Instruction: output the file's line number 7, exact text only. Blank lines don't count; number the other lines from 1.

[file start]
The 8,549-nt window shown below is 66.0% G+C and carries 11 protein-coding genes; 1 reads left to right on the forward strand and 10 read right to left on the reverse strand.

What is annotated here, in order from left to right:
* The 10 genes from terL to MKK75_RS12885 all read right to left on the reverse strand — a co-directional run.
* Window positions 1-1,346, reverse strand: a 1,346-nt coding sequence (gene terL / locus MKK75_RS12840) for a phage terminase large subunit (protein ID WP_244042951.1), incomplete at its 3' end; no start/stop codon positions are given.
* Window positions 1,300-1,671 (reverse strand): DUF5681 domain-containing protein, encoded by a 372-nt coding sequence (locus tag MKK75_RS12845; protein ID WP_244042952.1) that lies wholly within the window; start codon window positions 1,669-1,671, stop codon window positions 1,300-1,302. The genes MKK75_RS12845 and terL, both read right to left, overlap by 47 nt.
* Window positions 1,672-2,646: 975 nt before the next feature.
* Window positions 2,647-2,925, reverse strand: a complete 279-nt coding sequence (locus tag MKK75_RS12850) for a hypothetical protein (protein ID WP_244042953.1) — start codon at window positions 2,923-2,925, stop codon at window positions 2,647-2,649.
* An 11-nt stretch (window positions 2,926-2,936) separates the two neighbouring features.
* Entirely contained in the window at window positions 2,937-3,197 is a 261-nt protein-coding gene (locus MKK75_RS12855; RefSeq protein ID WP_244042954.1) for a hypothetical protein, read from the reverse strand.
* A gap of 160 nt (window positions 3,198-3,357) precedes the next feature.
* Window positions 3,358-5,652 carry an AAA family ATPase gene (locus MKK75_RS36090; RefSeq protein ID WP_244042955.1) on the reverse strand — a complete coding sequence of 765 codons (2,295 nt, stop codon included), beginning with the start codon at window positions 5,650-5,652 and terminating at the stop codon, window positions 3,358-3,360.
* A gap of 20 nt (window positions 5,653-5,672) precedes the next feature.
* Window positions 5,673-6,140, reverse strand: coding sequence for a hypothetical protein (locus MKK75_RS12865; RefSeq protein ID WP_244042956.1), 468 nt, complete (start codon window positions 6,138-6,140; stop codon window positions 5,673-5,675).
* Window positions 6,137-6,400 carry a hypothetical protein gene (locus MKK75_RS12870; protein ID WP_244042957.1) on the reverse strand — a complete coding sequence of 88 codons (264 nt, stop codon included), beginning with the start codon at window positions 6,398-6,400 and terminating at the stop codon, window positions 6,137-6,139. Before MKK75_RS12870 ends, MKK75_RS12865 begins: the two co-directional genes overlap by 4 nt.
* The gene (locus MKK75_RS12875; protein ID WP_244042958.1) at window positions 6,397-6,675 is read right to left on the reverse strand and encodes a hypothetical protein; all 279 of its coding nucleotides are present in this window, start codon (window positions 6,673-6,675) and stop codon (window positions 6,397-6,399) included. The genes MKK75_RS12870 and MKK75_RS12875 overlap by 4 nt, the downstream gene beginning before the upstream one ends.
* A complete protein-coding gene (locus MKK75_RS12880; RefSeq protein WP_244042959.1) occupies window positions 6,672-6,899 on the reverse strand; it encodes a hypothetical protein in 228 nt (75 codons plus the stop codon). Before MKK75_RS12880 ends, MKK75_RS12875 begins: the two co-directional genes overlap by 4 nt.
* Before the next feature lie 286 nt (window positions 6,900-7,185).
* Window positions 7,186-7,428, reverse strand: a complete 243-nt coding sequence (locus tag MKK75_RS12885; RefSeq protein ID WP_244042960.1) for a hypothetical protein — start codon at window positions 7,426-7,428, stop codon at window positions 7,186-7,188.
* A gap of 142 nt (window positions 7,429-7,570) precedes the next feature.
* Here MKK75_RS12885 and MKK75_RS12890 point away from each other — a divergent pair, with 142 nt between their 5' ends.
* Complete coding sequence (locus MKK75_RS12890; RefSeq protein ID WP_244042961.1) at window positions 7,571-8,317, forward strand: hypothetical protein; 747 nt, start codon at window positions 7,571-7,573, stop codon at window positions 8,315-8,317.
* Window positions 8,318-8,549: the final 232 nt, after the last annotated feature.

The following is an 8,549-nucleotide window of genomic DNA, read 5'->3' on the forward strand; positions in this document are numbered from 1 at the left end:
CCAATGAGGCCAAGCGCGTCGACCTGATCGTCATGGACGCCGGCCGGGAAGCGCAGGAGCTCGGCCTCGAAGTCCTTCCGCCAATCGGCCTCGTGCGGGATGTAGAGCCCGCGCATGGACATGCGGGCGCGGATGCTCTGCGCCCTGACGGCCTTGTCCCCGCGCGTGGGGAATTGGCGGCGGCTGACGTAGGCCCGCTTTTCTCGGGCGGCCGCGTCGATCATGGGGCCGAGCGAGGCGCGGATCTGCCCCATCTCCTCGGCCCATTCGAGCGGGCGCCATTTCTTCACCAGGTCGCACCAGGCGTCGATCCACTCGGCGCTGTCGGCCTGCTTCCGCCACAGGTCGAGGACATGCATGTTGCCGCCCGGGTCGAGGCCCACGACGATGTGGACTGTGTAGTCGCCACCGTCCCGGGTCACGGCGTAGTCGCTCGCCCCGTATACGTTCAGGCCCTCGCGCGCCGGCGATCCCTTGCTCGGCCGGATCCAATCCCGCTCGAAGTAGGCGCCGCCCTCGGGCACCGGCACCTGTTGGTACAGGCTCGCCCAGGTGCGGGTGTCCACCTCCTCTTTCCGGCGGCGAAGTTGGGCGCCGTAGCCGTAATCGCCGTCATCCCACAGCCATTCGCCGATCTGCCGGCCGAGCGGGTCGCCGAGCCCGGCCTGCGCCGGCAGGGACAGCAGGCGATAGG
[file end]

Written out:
* Window positions 2,647-2,925, reverse strand: a complete 279-nt coding sequence (locus tag MKK75_RS12850) for a hypothetical protein (protein ID WP_244042953.1) — start codon at window positions 2,923-2,925, stop codon at window positions 2,647-2,649.